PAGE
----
Sec. 306 of the proposed bill would add additional language barring full-time DVOPs and LVERs from performing non-Veteran-related duties. It also adds a requirement that DOL conduct regular audits to ensure compliance with this prohibition, and says that if there are violations, then a State’s grants can be reduced. We believe the additional language is unnecessary. The current law, as well as VETS policy guidance, already makes clear that the role of DVOPs and LVERs is to help veterans find employment, and the audit requirement would needlessly divert scarce administrative resources. We recommend that the Committee strike Section 306 and maintain the current language in Chapter 41 of Title 38 of the U.S. Code.
Section 307—Report on Findings of the Department of Defense and Department of Labor Credentialing Work Group:
Section 307 would require a joint report by DOL and DoD on reducing licensing and credentialing barriers for ten military occupational specialties. DOL supports this section but recommends subsection (c) be changed to allow the study to be completed within 12 months from the date of the award of the contract. The report should be submitted to Congress no later than 90 days after the completion of the study. This would allow sufficient time for a thorough study to be conducted.
Section 401—Clarification of Benefits of Employment Covered Under USERRA: Section 401 would clarify the definition of the terms “benefit”, “benefit of employment”, or “rights and benefits” under chapter 43 of title 38- Employment and Reemployment Rights of Members of the Uniformed Services. The Department supports this section.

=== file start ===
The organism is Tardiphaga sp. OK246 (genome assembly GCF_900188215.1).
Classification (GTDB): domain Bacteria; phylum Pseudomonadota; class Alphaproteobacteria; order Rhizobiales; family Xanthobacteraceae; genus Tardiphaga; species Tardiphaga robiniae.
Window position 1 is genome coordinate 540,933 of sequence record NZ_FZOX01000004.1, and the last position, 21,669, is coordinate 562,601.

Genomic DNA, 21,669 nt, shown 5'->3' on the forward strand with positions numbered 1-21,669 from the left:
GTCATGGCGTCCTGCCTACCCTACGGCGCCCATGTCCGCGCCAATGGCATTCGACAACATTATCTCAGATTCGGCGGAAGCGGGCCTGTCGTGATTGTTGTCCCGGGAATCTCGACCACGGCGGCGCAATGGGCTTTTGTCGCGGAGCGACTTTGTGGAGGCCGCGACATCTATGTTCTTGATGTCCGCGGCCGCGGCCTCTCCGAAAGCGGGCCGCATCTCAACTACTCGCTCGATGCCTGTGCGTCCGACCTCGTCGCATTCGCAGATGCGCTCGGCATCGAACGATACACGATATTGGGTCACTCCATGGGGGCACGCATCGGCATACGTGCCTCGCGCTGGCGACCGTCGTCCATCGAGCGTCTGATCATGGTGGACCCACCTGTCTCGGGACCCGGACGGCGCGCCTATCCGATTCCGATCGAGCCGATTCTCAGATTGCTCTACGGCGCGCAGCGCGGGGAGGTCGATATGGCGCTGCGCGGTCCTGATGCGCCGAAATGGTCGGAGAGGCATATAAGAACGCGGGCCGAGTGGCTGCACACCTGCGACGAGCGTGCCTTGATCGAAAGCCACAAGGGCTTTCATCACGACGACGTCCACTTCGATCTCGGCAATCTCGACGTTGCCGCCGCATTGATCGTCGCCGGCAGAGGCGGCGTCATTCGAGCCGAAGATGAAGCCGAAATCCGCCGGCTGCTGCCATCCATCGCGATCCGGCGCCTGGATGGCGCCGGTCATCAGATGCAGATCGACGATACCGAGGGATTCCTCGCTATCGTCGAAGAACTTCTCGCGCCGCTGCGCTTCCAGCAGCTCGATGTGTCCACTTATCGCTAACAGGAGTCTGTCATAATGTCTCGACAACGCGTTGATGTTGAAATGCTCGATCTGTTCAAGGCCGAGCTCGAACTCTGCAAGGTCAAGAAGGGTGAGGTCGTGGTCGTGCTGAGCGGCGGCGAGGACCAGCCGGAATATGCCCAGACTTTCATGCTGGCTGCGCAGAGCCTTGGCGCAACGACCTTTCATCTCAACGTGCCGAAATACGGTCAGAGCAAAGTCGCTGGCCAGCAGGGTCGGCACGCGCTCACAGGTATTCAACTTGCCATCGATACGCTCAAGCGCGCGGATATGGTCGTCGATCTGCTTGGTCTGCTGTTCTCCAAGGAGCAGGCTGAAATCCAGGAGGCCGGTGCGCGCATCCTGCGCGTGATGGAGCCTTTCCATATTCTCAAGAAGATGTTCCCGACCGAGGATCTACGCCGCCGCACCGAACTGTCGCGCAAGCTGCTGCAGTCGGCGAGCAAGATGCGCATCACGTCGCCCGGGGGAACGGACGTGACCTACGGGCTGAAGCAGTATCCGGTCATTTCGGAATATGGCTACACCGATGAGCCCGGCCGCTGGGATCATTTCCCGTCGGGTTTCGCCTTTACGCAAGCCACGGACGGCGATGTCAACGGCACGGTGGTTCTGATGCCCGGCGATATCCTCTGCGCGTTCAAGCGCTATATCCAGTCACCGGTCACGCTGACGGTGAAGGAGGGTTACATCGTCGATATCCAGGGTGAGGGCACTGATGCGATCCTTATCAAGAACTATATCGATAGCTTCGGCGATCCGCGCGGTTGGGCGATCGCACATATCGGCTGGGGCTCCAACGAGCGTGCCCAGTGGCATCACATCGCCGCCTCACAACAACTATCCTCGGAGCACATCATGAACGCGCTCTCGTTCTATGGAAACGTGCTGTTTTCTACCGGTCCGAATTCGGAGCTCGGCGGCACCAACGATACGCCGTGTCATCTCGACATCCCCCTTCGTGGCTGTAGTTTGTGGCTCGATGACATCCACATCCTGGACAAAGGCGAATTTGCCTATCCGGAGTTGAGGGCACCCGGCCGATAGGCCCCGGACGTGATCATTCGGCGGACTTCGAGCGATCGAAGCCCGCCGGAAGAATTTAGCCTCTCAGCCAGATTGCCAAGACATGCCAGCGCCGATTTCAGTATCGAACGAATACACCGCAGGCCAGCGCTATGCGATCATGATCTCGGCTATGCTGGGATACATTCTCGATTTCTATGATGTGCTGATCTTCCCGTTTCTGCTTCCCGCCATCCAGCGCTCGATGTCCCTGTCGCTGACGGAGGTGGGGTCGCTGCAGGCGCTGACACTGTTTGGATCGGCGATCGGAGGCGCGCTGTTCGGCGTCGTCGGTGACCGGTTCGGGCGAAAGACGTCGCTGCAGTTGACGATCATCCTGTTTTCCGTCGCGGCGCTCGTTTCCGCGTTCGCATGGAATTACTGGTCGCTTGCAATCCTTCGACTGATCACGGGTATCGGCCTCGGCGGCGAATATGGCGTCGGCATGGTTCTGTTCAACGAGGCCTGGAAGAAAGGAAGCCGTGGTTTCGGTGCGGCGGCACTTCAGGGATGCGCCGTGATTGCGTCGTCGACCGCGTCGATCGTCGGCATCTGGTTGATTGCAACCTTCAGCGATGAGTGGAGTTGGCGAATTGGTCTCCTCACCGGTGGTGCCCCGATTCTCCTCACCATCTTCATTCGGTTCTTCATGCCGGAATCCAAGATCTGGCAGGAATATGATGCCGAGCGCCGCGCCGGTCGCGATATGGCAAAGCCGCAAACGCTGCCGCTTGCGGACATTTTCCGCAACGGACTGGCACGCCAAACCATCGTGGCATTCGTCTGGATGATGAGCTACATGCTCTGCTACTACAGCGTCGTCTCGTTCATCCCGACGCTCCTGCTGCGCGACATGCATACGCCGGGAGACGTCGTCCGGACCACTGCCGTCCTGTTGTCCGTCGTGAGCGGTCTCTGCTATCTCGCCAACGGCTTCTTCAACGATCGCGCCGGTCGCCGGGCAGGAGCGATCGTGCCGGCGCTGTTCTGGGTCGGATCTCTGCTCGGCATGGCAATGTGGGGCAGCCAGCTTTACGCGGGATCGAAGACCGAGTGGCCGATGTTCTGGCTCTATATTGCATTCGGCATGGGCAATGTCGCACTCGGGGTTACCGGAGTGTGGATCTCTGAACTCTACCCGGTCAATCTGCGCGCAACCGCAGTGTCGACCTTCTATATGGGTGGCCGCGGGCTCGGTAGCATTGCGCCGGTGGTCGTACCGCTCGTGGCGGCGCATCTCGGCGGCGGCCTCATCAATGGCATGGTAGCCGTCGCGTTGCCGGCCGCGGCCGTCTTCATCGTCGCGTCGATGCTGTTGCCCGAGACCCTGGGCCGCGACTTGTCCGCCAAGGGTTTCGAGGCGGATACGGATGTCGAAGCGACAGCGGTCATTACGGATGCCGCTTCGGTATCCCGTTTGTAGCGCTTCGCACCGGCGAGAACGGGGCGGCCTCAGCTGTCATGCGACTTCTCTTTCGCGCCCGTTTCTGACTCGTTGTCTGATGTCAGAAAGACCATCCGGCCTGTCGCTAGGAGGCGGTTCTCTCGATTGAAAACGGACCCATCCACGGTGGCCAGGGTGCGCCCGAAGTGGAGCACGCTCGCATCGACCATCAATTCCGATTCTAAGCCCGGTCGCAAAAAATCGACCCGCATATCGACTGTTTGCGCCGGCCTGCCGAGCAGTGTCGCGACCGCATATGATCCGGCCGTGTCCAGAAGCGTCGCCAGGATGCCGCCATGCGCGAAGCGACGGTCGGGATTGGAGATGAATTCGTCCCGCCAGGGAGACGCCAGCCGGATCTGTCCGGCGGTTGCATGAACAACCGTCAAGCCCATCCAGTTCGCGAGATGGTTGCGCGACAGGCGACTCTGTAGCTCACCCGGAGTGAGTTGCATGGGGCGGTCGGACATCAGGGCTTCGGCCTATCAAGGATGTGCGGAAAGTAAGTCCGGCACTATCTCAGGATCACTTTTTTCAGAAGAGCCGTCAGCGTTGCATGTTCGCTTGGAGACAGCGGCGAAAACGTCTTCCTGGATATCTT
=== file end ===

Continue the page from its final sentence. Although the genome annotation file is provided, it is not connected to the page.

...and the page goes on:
Section 502—Extension of Homeless Veterans Reintegration Programs:
Section 502 would extend the Homeless Veterans Reintegration Program until 2016. The Department supports extending this program. HVRP is the only federal employment program designed specifically to address the employment problems faced by our Nation’s homeless veterans. HVRP provides services to assist in reintegrating homeless veterans into meaningful employment and to stimulate the development of effective service delivery systems that will address the complex problems facing homeless veterans. Employment is the linchpin by which a homeless veteran may start a successful journey back to society, regardless of whether the homelessness is long term or short term, first time or cyclical.
Again, I thank you for the opportunity to submit our views on this bill. We look forward to working with this Committee to provide the Nation's bravest and their families with the best possible programs and services that we have to offer.
 Section 4103A(a) of Title 38 of the U.S. Code requires DVOPs to “carry out intensive services.” This broad mandate has been interpreted to include counseling.
 Under section 4104(b)(2) of Title 38, LVERs are required to “facilitate employment, training and placement services.”